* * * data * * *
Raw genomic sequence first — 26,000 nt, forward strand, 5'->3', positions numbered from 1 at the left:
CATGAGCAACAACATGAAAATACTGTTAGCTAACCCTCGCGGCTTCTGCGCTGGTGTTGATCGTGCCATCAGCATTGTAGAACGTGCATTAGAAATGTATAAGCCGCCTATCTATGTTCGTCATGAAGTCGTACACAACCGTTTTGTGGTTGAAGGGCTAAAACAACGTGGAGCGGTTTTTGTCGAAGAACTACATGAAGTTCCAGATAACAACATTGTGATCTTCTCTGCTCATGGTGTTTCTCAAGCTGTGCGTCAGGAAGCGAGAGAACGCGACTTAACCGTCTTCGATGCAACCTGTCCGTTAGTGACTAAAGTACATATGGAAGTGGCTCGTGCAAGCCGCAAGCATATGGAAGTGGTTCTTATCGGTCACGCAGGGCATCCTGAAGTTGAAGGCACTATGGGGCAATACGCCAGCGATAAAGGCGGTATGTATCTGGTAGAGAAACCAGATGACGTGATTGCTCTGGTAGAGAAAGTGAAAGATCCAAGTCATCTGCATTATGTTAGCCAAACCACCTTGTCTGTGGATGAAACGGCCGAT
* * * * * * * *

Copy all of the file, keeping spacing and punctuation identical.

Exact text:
Raw genomic sequence first — 26,000 nt, forward strand, 5'->3', positions numbered from 1 at the left:
CATGAGCAACAACATGAAAATACTGTTAGCTAACCCTCGCGGCTTCTGCGCTGGTGTTGATCGTGCCATCAGCATTGTAGAACGTGCATTAGAAATGTATAAGCCGCCTATCTATGTTCGTCATGAAGTCGTACACAACCGTTTTGTGGTTGAAGGGCTAAAACAACGTGGAGCGGTTTTTGTCGAAGAACTACATGAAGTTCCAGATAACAACATTGTGATCTTCTCTGCTCATGGTGTTTCTCAAGCTGTGCGTCAGGAAGCGAGAGAACGCGACTTAACCGTCTTCGATGCAACCTGTCCGTTAGTGACTAAAGTACATATGGAAGTGGCTCGTGCAAGCCGCAAGCATATGGAAGTGGTTCTTATCGGTCACGCAGGGCATCCTGAAGTTGAAGGCACTATGGGGCAATACGCCAGCGATAAAGGCGGTATGTATCTGGTAGAGAAACCAGATGACGTGATTGCTCTGGTAGAGAAAGTGAAAGATCCAAGTCATCTGCATTATGTTAGCCAAACCACCTTGTCTGTGGATGAAACGGCCGAT